- Problem-solving Ability: Not only user problems but a product manager is also required to solve internal problems and find ways to overcome hurdles and optimize processes.
- Dealing with Data: Product managers are required to research, collect, analyze and interpret data and do the analytics to meet the users’ needs and specifications and make decisions about a product.
How Long Does It Take to Become a Product Manager?
As the name suggests, a product manager is a managerial and not an entry-level position (though some junior positions do exist with two years of experience, we are not going to discuss that). Only after gaining experience with various elements of business and technology both, getting enough familiarization with product lines and industries and sharpening leadership, relational, business and management skills can one become fit to be a product manager.
Often the time to become a product manager also relates to the educational path taken. Product management boot camps for example offer a faster way of getting into product management vis a vis traditional degree and are time-consuming with gradual progression. Again, certain skills need time to develop.
However, roughly considering it takes around six years of professional product management experience to become a product manager (excluding the formal or traditional education time). It is important to remember that it needs time and patience with a focused long-term professional goal to become a product manager.
What Does it Take to Become a Great Product Manager?
Fresh graduates, who aspire to get into the profession of product management often wonder “How can I become a product manager” of how to get product management experience?
We have already discussed the skills required to become a product manager and later on in the article will also explain the steps to get into the product management profession. Before that, it is imperative to know the difference between a product manager and a great product manager and what sets them apart.
This section will disclose the fringes of how to become a good product manager. A great product manager shows several personality traits to stand apart from the crowd. Some of the essential qualities of a great product manager are:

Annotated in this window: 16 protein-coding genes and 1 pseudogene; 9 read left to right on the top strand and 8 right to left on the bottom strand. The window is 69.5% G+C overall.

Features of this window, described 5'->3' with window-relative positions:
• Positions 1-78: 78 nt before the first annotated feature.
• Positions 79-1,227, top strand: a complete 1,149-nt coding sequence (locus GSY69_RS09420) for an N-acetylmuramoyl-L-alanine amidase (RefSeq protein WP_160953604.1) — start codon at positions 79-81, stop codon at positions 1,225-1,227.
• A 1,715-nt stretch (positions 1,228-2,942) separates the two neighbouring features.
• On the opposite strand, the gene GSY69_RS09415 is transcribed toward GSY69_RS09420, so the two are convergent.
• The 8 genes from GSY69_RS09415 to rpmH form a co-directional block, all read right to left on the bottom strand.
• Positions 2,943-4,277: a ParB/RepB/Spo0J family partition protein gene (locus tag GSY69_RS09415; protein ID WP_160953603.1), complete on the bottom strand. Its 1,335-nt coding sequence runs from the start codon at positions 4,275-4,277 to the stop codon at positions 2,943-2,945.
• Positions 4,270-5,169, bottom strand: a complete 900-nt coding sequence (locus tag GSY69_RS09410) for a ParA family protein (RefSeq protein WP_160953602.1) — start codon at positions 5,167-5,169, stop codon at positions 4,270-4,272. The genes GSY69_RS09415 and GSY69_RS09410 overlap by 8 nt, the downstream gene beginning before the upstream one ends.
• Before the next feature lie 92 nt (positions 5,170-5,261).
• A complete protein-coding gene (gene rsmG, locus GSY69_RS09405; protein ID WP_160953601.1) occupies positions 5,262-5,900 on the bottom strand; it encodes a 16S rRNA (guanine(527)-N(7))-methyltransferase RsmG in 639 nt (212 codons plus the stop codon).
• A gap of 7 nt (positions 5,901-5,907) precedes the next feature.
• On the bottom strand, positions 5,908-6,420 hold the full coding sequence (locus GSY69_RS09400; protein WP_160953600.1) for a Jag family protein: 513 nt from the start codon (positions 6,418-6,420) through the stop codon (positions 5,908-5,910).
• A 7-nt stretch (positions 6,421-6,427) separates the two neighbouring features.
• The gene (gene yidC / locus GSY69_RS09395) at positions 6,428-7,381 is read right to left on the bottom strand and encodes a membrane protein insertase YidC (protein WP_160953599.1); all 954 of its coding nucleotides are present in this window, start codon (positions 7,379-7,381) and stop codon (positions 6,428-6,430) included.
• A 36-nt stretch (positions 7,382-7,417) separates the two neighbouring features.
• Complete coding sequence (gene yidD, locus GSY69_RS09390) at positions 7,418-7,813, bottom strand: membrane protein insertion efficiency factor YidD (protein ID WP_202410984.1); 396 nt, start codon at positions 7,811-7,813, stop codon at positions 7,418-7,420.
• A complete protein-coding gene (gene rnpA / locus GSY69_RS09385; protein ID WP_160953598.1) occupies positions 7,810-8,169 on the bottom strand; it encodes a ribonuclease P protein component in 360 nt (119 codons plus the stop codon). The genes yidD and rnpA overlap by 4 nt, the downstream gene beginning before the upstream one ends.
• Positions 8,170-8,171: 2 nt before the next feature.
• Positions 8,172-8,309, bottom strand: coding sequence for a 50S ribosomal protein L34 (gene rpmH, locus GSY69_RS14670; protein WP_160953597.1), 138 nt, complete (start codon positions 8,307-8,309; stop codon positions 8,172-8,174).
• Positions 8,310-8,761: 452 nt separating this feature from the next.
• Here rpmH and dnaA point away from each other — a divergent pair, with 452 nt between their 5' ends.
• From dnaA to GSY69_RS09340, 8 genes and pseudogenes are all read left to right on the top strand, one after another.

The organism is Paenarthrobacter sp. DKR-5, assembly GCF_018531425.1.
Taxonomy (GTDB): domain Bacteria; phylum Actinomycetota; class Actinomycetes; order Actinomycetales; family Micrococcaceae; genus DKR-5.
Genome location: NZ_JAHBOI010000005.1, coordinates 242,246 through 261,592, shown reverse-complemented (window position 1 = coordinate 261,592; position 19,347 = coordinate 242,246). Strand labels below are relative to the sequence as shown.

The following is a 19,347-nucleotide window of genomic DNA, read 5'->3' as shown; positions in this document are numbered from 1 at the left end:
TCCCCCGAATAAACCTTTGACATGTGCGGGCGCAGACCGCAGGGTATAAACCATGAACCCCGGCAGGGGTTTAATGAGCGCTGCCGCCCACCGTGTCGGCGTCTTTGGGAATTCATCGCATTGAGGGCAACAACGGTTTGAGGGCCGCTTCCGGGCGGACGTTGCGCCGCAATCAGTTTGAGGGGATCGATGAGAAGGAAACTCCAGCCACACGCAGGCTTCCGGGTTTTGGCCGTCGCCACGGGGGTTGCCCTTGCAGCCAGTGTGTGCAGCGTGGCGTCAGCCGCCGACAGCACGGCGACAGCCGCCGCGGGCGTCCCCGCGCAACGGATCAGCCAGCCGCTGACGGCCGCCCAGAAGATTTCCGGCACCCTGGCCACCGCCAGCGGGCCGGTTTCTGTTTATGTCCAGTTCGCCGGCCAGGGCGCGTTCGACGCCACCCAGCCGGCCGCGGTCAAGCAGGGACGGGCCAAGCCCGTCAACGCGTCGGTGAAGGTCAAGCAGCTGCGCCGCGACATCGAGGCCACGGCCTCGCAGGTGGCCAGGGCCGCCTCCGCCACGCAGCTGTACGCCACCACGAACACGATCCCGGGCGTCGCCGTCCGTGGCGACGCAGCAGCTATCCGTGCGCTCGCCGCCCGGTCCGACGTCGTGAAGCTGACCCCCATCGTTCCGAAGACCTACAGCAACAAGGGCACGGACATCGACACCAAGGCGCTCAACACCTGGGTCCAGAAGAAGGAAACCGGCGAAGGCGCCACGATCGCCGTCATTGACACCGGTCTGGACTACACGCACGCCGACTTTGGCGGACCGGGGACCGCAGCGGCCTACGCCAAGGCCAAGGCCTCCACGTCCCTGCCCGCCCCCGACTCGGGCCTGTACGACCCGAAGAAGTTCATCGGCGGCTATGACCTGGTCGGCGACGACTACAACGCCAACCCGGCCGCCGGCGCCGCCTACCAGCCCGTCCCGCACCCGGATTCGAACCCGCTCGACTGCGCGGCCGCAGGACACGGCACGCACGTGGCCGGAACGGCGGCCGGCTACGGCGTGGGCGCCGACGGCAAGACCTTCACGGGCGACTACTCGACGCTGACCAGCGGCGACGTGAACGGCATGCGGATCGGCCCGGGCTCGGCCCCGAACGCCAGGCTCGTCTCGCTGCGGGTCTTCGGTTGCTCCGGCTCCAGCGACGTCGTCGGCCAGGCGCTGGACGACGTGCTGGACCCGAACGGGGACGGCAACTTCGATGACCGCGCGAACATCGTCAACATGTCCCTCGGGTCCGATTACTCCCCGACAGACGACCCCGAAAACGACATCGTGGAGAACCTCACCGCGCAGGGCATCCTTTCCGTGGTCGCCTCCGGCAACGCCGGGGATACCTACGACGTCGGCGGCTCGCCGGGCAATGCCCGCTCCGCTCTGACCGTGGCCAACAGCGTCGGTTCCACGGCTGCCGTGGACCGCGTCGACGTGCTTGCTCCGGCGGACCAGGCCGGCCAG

A) They Prioritize Value Over Features
The focus of a product manager is to understand the pain points of the users and facilitate value addition. While many of them focus on the product alone instead of the problem they plan to solve (like what an engineer does). In doing so, they highlight the features rather than communicating to the users the value they may expect out of the product.
B) Focus on Outcomes Not Outputs
Effective product managers try to understand the needs of their users and not market or release products. Hence, they invest time in working with their user or customer personas, understand their problems, listen to their concerns, and think of solutions that would make the users happy. They have a customer-centric attitude.
C) A Leader, not a Dictator
Effective product management is all about guiding the people’s work and not dictating to them what to do. One way to do this is to develop excellent leadership skills that help to set a vision, persuade people, and motivate the team toward a shared goal.
D) Focus On Big Ideas
Product managers often spend much of their time on market research, usage data, development schedules, budgets, etc. But successful product managers know how and when to step away from their daily tasks, clear their heads from clutters, find the big idea, and also when to come back to the daily duties.
E) Always a student
Highly effective product managers never shy away from learning new things. They do this by:
- Understanding where the business or the product is struggling now.
- Determining the next level for the company.
- Find a weakness or a gap and turn it into a strength.
- Always curious about new things to learn next.
What Product Management Resources do you Recommend?
Good product managers always keep consistently upskilling themselves to keep their competencies growing. Below is a list of some good project management resources depending on individual preference one can choose the right one matching one’s taste.
- Best Product Management Certifications by KnowledgeHut
- Best Agile Certifications by KnowledgeHut
- Digital Product Management: Modern Fundamentals by the University of Virginia
- Product Management Online Course by Product School
- Software Product Management Specialization by the University of Alberta
- Brand and Product Management by ie business school
- Beginners Guide to Product Management by Prototype
- Introduction to the Product Management Process by Prodpad
- What is Product Management? by ProductPlan
- Creating Success - A Guide to a Product Manager’s KPIs by Toptal
- The Beginner’s Guide To Product Management by Jeff Whitlock
- The Essential Product Manager Career Guide by Hubspot
- Jira (by Atlassian)
- The Art of Product Management: Lessons from a Silicon Valley Innovator by Rich Mironov
- The Innovator’s Dilemma: When New Technologies Cause Great Firms to Fail by Clayton M. Christensen